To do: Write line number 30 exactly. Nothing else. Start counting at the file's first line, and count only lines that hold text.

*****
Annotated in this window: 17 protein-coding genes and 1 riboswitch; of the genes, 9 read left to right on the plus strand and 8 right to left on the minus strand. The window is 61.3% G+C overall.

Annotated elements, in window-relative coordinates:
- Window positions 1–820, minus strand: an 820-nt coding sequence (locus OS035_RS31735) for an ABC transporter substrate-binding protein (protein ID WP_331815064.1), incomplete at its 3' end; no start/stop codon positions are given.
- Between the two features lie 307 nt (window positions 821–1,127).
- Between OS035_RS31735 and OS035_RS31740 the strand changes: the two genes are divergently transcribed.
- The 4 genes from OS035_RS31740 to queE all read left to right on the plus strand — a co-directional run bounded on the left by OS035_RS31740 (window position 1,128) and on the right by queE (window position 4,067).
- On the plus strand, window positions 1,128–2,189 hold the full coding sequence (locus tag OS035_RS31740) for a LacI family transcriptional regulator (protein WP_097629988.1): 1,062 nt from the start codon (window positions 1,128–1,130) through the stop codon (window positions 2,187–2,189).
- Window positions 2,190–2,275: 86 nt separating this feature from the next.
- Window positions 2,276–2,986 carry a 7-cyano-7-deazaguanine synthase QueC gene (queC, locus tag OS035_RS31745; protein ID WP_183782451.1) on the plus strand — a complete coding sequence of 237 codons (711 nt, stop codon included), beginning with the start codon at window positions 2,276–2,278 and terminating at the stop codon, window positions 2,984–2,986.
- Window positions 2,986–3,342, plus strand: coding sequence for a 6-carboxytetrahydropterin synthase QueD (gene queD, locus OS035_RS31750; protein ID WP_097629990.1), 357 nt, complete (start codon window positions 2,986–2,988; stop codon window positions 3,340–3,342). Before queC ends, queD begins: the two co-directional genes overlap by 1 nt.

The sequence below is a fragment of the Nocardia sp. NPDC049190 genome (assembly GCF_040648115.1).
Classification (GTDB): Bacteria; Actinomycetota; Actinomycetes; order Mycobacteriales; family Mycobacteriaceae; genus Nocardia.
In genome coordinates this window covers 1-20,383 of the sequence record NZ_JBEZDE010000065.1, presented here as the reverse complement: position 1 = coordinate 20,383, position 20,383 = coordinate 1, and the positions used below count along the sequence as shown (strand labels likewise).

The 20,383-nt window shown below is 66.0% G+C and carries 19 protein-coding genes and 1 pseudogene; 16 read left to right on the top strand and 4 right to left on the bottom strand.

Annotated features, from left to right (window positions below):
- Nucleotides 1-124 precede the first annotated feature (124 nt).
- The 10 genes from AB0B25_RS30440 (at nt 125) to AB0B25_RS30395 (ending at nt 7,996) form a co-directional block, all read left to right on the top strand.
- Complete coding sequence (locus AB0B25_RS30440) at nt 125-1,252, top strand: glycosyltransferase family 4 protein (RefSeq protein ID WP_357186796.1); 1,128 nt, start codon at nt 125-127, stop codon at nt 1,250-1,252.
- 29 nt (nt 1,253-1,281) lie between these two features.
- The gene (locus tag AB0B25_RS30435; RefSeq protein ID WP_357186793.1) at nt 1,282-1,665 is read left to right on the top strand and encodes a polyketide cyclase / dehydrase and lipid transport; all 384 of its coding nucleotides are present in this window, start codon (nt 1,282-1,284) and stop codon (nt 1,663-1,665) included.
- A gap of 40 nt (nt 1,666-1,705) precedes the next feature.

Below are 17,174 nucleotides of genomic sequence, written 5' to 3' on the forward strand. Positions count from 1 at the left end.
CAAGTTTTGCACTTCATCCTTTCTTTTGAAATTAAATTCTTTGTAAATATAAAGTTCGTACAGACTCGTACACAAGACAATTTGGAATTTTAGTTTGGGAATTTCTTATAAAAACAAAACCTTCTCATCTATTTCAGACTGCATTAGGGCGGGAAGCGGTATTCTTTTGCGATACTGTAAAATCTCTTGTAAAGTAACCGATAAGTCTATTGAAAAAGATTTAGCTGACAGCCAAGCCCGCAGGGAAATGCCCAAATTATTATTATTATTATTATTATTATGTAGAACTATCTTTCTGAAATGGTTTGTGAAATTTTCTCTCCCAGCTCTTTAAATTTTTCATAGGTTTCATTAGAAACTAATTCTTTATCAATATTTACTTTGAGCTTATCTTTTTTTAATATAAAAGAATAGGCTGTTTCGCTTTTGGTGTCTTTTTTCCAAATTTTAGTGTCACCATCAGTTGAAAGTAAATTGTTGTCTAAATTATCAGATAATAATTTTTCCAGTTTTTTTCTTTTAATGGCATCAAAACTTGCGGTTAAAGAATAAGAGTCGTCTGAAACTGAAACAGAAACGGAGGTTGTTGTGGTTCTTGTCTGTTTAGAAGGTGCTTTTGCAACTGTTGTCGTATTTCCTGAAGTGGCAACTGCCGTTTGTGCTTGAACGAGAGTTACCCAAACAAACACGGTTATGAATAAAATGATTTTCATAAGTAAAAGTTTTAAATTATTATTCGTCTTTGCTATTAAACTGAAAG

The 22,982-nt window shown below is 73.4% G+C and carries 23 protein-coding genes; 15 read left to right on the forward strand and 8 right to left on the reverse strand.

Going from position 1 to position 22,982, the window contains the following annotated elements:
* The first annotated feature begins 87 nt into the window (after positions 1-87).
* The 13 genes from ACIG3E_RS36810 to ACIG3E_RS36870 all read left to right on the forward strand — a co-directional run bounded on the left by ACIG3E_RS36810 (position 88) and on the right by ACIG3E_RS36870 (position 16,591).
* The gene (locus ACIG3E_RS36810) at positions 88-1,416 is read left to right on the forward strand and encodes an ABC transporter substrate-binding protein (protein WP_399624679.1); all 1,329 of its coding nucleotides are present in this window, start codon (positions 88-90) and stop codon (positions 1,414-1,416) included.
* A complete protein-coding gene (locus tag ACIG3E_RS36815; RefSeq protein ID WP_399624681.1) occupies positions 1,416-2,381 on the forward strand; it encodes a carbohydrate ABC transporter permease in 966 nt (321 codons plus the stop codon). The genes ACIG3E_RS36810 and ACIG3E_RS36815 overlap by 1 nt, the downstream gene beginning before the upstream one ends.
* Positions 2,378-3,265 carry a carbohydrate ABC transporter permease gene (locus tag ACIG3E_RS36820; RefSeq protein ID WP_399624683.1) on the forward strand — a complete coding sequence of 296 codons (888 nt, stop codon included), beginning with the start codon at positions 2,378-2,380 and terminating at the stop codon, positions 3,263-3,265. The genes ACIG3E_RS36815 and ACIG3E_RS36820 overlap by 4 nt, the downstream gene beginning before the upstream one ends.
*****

* Positions 2,378-3,265 carry a carbohydrate ABC transporter permease gene (locus tag ACIG3E_RS36820; RefSeq protein ID WP_399624683.1) on the forward strand — a complete coding sequence of 296 codons (888 nt, stop codon included), beginning with the start codon at positions 2,378-2,380 and terminating at the stop codon, positions 3,263-3,265. The genes ACIG3E_RS36815 and ACIG3E_RS36820 overlap by 4 nt, the downstream gene beginning before the upstream one ends.